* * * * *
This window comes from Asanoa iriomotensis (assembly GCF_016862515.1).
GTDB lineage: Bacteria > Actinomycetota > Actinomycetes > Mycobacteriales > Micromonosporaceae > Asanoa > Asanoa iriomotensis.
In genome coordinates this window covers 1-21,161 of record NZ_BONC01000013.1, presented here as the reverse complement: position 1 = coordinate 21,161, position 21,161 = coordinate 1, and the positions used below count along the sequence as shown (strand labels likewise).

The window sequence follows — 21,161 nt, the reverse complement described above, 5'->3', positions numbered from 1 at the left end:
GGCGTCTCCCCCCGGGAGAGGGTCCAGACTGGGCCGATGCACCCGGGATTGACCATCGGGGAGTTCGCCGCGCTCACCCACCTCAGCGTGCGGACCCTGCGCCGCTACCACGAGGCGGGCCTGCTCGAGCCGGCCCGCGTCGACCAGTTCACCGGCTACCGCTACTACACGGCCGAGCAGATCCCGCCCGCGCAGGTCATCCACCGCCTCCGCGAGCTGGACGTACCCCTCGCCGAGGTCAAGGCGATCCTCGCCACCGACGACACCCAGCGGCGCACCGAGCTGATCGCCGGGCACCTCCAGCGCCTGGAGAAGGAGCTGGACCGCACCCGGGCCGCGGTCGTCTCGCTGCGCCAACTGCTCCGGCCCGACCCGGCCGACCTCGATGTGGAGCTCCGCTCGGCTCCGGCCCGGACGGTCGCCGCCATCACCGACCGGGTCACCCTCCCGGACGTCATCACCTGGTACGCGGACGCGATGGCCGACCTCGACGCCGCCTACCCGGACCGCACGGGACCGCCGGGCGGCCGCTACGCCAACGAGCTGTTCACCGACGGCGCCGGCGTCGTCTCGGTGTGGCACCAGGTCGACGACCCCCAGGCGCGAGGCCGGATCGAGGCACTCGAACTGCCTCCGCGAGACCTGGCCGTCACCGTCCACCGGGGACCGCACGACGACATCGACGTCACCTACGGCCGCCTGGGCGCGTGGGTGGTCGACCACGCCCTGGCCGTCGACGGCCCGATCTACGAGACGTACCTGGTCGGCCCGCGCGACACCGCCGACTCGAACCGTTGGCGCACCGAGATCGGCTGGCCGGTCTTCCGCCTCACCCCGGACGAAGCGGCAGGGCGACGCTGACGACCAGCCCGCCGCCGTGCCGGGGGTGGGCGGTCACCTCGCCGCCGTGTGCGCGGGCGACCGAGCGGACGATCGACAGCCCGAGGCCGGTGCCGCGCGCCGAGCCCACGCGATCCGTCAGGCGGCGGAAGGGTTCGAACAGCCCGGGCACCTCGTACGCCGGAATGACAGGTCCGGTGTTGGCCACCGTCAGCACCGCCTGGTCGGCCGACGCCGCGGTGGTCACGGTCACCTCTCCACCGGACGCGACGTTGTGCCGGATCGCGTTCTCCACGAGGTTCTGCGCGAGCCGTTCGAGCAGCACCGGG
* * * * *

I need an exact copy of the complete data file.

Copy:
This window comes from Asanoa iriomotensis (assembly GCF_016862515.1).
GTDB lineage: Bacteria > Actinomycetota > Actinomycetes > Mycobacteriales > Micromonosporaceae > Asanoa > Asanoa iriomotensis.
In genome coordinates this window covers 1-21,161 of record NZ_BONC01000013.1, presented here as the reverse complement: position 1 = coordinate 21,161, position 21,161 = coordinate 1, and the positions used below count along the sequence as shown (strand labels likewise).

The window sequence follows — 21,161 nt, the reverse complement described above, 5'->3', positions numbered from 1 at the left end:
GGCGTCTCCCCCCGGGAGAGGGTCCAGACTGGGCCGATGCACCCGGGATTGACCATCGGGGAGTTCGCCGCGCTCACCCACCTCAGCGTGCGGACCCTGCGCCGCTACCACGAGGCGGGCCTGCTCGAGCCGGCCCGCGTCGACCAGTTCACCGGCTACCGCTACTACACGGCCGAGCAGATCCCGCCCGCGCAGGTCATCCACCGCCTCCGCGAGCTGGACGTACCCCTCGCCGAGGTCAAGGCGATCCTCGCCACCGACGACACCCAGCGGCGCACCGAGCTGATCGCCGGGCACCTCCAGCGCCTGGAGAAGGAGCTGGACCGCACCCGGGCCGCGGTCGTCTCGCTGCGCCAACTGCTCCGGCCCGACCCGGCCGACCTCGATGTGGAGCTCCGCTCGGCTCCGGCCCGGACGGTCGCCGCCATCACCGACCGGGTCACCCTCCCGGACGTCATCACCTGGTACGCGGACGCGATGGCCGACCTCGACGCCGCCTACCCGGACCGCACGGGACCGCCGGGCGGCCGCTACGCCAACGAGCTGTTCACCGACGGCGCCGGCGTCGTCTCGGTGTGGCACCAGGTCGACGACCCCCAGGCGCGAGGCCGGATCGAGGCACTCGAACTGCCTCCGCGAGACCTGGCCGTCACCGTCCACCGGGGACCGCACGACGACATCGACGTCACCTACGGCCGCCTGGGCGCGTGGGTGGTCGACCACGCCCTGGCCGTCGACGGCCCGATCTACGAGACGTACCTGGTCGGCCCGCGCGACACCGCCGACTCGAACCGTTGGCGCACCGAGATCGGCTGGCCGGTCTTCCGCCTCACCCCGGACGAAGCGGCAGGGCGACGCTGACGACCAGCCCGCCGCCGTGCCGGGGGTGGGCGGTCACCTCGCCGCCGTGTGCGCGGGCGACCGAGCGGACGATCGACAGCCCGAGGCCGGTGCCGCGCGCCGAGCCCACGCGATCCGTCAGGCGGCGGAAGGGTTCGAACAGCCCGGGCACCTCGTACGCCGGAATGACAGGTCCGGTGTTGGCCACCGTCAGCACCGCCTGGTCGGCCGACGCCGCGGTGGTCACGGTCACCTCTCCACCGGACGCGACGTTGTGCCGGATCGCGTTCTCCACGAGGTTCTGCGCGAGCCGTTCGAGCAGCACCGGG